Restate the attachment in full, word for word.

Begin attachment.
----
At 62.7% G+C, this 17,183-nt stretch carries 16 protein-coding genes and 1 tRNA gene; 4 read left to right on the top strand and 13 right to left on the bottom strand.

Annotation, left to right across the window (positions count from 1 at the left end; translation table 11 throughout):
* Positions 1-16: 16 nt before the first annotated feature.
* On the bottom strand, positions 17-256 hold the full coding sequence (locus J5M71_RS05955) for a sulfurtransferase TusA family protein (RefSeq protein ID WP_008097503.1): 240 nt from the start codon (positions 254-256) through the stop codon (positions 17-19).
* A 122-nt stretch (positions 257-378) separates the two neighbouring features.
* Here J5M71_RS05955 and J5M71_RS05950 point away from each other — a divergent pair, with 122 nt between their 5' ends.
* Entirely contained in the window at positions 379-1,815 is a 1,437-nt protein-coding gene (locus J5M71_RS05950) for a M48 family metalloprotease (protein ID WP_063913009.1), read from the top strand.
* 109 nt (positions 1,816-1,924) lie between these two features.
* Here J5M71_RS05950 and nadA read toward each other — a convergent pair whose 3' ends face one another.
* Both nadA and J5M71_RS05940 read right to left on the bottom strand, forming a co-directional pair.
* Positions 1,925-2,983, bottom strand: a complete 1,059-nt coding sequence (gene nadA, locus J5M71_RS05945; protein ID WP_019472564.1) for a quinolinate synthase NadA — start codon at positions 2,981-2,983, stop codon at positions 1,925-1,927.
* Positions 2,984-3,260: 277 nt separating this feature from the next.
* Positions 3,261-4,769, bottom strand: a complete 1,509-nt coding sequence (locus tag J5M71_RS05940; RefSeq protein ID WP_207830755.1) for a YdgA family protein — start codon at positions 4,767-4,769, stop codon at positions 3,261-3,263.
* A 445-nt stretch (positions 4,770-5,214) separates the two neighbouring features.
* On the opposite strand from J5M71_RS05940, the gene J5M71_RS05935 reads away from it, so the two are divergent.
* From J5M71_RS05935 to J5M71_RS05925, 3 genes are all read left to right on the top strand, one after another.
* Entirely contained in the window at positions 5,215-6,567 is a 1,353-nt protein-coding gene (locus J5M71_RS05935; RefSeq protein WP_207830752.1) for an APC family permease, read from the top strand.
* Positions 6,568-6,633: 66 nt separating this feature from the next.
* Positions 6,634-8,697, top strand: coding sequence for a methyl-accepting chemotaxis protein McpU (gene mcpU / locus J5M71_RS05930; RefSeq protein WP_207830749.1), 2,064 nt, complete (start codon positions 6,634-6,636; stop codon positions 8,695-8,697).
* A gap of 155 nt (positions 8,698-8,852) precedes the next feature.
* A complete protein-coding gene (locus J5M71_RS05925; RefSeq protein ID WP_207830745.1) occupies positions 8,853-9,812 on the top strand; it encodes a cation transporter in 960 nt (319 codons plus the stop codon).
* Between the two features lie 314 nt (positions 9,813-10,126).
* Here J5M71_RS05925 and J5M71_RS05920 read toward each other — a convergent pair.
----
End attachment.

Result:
At 62.7% G+C, this 17,183-nt stretch carries 16 protein-coding genes and 1 tRNA gene; 4 read left to right on the top strand and 13 right to left on the bottom strand.

Annotation, left to right across the window (positions count from 1 at the left end; translation table 11 throughout):
* Positions 1-16: 16 nt before the first annotated feature.
* On the bottom strand, positions 17-256 hold the full coding sequence (locus J5M71_RS05955) for a sulfurtransferase TusA family protein (RefSeq protein ID WP_008097503.1): 240 nt from the start codon (positions 254-256) through the stop codon (positions 17-19).
* A 122-nt stretch (positions 257-378) separates the two neighbouring features.
* Here J5M71_RS05955 and J5M71_RS05950 point away from each other — a divergent pair, with 122 nt between their 5' ends.
* Entirely contained in the window at positions 379-1,815 is a 1,437-nt protein-coding gene (locus J5M71_RS05950) for a M48 family metalloprotease (protein ID WP_063913009.1), read from the top strand.
* 109 nt (positions 1,816-1,924) lie between these two features.
* Here J5M71_RS05950 and nadA read toward each other — a convergent pair whose 3' ends face one another.
* Both nadA and J5M71_RS05940 read right to left on the bottom strand, forming a co-directional pair.
* Positions 1,925-2,983, bottom strand: a complete 1,059-nt coding sequence (gene nadA, locus J5M71_RS05945; protein ID WP_019472564.1) for a quinolinate synthase NadA — start codon at positions 2,981-2,983, stop codon at positions 1,925-1,927.
* Positions 2,984-3,260: 277 nt separating this feature from the next.
* Positions 3,261-4,769, bottom strand: a complete 1,509-nt coding sequence (locus tag J5M71_RS05940; RefSeq protein ID WP_207830755.1) for a YdgA family protein — start codon at positions 4,767-4,769, stop codon at positions 3,261-3,263.
* A 445-nt stretch (positions 4,770-5,214) separates the two neighbouring features.
* On the opposite strand from J5M71_RS05940, the gene J5M71_RS05935 reads away from it, so the two are divergent.
* From J5M71_RS05935 to J5M71_RS05925, 3 genes are all read left to right on the top strand, one after another.
* Entirely contained in the window at positions 5,215-6,567 is a 1,353-nt protein-coding gene (locus J5M71_RS05935; RefSeq protein WP_207830752.1) for an APC family permease, read from the top strand.
* Positions 6,568-6,633: 66 nt separating this feature from the next.
* Positions 6,634-8,697, top strand: coding sequence for a methyl-accepting chemotaxis protein McpU (gene mcpU / locus J5M71_RS05930; RefSeq protein WP_207830749.1), 2,064 nt, complete (start codon positions 6,634-6,636; stop codon positions 8,695-8,697).
* A gap of 155 nt (positions 8,698-8,852) precedes the next feature.
* A complete protein-coding gene (locus J5M71_RS05925; RefSeq protein ID WP_207830745.1) occupies positions 8,853-9,812 on the top strand; it encodes a cation transporter in 960 nt (319 codons plus the stop codon).
* Between the two features lie 314 nt (positions 9,813-10,126).
* Here J5M71_RS05925 and J5M71_RS05920 read toward each other — a convergent pair.